Guest Blog Filippo Gaddo – How much are we paying for renewables?

Brace yourself for a big claim: compared to our Continental neighbours, British bill payers have had it easy so far when it comes to coughing up for renewable energy subsidies. […]

Pathway to COP26 report

Brace yourself for a big claim: compared to our Continental neighbours, British bill payers have had it easy so far when it comes to coughing up for renewable energy subsidies.

So why can I say that? As ever, you just have to look at the numbers. The Council of European Energy Regulators recently published a report which outlines the level of subsidy and support for renewable electricity in Europe. It may be a dry read but numbers don’t lie. Whether the UK will always pay less is another matter.

How do the numbers stack up?

The 17 European countries surveyed spent a total of €25 billion in renewable electricity subsidies in 2010 – the latest year when data is available for all countries. On average such subsidies have added a cost of €9.35/MWh to the electricity price across Europe. But averages can be deceptive.

This one hides large differences between countries: in the UK for example, so far consumers have had it easy. Subsidy ‘only’ added costs of €4.38/MWh for a total of €1.4bn, or about £20 per person.

That’s small compared with Germany, where the level of support is four to five times as much at €17.98/MWh, for a total of €9.5bn or about £100 per person. In Italy it is €10.4/MWh and Spain gives renewables €20.6/MWh. Only in France, out of the big European economies, the level of support is lower at €3.40/MWh.

So what’s behind the stats?

Put simply, two things affect these differences: the amount of renewables in the electricity mix and how much support they get (i.e. how much do they cost).

Let’s take a look at the UK again: the share of renewables from the energy used is 6.7%. As for our neighbours, the share in Germany is 15.6%, in Italy is 9.3% and in Spain is 23.4%. This tells us that one reason for the high burden of renewable subsidies is how much renewable energy is on the system. EU powerhouse Germany and sunny Spain may well be the leading nations for the size of their renewable assets, but their consumers are paying for it.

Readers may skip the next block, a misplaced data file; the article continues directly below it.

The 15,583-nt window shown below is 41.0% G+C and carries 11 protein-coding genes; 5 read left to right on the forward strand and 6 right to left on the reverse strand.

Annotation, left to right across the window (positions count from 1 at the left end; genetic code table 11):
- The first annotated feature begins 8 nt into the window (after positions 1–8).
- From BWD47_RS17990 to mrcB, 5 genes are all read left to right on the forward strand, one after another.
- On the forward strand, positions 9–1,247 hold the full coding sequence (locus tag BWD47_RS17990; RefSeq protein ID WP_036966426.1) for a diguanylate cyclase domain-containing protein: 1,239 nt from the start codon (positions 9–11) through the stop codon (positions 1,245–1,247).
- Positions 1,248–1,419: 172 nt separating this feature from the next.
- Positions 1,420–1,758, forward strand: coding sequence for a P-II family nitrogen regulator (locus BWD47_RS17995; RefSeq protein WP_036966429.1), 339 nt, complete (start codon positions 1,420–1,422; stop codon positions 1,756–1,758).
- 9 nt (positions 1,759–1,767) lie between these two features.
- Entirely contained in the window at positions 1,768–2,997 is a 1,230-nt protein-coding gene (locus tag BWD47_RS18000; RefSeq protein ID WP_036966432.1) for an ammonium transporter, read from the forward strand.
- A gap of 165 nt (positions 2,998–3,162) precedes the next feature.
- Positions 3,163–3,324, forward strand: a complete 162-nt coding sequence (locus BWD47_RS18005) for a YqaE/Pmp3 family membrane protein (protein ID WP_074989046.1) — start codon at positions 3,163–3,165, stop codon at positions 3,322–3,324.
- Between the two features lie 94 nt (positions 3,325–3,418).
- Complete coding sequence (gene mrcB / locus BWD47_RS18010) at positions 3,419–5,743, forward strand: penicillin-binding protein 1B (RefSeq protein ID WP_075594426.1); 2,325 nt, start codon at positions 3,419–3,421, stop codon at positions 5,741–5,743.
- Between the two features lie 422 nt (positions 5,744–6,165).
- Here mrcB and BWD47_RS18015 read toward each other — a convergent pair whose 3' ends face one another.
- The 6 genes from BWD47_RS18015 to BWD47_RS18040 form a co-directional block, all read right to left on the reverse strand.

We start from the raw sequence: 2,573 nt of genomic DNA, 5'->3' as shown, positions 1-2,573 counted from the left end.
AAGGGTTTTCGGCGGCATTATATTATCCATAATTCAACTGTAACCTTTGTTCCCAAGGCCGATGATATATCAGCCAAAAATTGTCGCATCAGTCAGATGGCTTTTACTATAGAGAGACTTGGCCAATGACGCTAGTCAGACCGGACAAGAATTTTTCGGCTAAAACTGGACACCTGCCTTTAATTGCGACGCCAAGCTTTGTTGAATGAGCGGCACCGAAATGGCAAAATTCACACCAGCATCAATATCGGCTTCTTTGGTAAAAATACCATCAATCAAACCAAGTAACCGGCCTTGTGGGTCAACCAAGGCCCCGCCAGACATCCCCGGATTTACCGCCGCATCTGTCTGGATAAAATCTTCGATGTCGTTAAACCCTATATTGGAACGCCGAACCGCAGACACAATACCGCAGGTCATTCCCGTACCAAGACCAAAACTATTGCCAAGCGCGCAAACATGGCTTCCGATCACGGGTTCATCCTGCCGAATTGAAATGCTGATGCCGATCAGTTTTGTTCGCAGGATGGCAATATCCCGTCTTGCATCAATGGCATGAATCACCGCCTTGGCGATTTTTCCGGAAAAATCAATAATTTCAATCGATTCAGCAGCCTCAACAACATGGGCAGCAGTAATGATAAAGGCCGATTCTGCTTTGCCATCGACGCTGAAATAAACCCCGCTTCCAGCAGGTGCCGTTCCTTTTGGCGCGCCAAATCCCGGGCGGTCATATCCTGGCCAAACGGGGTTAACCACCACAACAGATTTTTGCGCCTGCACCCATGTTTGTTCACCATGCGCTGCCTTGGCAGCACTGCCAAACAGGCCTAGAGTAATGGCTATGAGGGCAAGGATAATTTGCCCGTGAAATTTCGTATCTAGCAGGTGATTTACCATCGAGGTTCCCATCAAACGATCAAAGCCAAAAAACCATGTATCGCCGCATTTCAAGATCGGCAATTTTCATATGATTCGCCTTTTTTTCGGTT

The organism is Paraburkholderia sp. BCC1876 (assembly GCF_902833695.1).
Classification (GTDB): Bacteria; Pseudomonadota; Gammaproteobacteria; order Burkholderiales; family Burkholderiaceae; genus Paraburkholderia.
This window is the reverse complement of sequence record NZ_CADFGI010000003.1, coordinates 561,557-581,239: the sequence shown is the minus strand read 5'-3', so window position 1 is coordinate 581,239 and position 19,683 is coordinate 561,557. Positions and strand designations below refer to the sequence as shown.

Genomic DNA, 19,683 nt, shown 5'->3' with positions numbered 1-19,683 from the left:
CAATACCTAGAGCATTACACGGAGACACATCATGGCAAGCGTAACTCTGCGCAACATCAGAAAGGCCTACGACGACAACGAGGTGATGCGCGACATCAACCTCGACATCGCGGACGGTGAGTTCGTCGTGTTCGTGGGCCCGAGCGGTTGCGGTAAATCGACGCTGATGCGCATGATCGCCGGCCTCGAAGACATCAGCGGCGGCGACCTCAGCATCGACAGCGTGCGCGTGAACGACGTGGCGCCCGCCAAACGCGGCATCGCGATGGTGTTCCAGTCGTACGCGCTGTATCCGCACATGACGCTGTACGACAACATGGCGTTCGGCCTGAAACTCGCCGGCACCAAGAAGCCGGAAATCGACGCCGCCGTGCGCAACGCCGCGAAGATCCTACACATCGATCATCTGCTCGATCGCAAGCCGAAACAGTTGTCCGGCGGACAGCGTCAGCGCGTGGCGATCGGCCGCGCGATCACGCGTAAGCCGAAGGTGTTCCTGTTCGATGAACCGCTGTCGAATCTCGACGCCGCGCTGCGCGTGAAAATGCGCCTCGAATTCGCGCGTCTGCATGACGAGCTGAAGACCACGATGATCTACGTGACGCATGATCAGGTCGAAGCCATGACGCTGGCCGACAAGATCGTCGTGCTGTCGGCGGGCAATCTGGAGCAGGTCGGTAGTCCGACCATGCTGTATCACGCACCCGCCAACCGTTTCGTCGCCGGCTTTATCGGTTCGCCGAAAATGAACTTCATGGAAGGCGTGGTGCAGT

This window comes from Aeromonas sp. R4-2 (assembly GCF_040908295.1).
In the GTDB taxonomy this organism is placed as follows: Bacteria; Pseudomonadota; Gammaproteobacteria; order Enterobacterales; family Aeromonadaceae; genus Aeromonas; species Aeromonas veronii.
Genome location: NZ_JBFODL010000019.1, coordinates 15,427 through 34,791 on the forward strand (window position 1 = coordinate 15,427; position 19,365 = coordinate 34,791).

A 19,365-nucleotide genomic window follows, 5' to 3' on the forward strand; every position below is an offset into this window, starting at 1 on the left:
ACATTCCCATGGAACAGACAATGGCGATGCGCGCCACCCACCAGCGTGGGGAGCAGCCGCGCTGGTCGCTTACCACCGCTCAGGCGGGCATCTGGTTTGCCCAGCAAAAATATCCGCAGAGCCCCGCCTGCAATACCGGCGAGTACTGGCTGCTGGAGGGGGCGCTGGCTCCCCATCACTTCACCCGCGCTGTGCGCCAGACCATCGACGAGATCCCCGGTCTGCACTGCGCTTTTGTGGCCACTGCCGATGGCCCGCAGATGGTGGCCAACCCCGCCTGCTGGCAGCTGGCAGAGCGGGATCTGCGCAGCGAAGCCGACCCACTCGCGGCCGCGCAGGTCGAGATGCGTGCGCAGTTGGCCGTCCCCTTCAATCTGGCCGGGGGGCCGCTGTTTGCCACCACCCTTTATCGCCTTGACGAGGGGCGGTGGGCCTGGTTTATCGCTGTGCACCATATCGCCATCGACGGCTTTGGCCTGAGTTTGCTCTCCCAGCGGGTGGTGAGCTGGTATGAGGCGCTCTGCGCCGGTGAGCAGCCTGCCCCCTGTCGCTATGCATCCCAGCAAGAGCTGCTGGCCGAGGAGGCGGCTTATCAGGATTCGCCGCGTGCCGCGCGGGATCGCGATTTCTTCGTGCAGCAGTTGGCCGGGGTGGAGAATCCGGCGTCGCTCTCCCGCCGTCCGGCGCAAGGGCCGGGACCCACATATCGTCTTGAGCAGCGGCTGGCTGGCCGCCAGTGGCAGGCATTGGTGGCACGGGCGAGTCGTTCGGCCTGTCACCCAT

Secondly, we should look at the actual cost per unit of renewable subsidy. Here again the UK compares relatively well: in 2011 the average cost in the UK is €59.9/MWh versus€115/MWh in Germany, €112 in Italy, €86 in France and €82 in Spain. Conclusion? Germany, Italy and Spain lead the pack now because they’ve spent more.

The only way is up for renewable costs

What lesson can we draw from this? By international standards, until now the level of support for renewables in the UK has been relatively low. But as the nation increases its share of renewable energy and more expensive technology is brought online, the cost is only going to go up.

Looking at other European countries’ experience, levels of £20/MWh and around £100 per person are not unreasonable.

Second, you get what you pay for and you pay for what you get. Countries ahead of the pack in terms of renewable energy deployment are paying for it (with the exception of countries with large scale hydropower). The success of Germany and Spain does not come cheap for their consumers.

Whether people are happy to pay for the growth of renewable energy all depends on whether they think the economic benefit of having their own renewable industry is worth it.

Scrap subsidy and copy US-style tax breaks instead?

Changes to the way renewables are supported could trim the burden on consumers and make them more acceptable. Some commentators now reckon it’s worth copying the US system of tax breaks – where the major federal support scheme for renewables, (the production tax credit  or PTC), gives tax breaks for renewable generators of $2.2\kWh for 10 years. They suggest it’s a more progressive policy compared to the European system of subsidies broadly loaded onto customers’ electricity bills, usually through a tax or sometimes via an electricity retailer obligation.

But in the current economic environment, the real debate should be around a ‘social contract’ for renewables, where consumers are honestly presented with a choice of paying more for their energy in exchange for a range of direct but more often, indirect benefits.

Until that happens we can’t expect a full public acceptance for more ‘green’ energy.


Filippo Gaddo is an independent economic consultant who previously worked at Ernst & Young and the Department of Trade and Industry before it was replaced by BIS.

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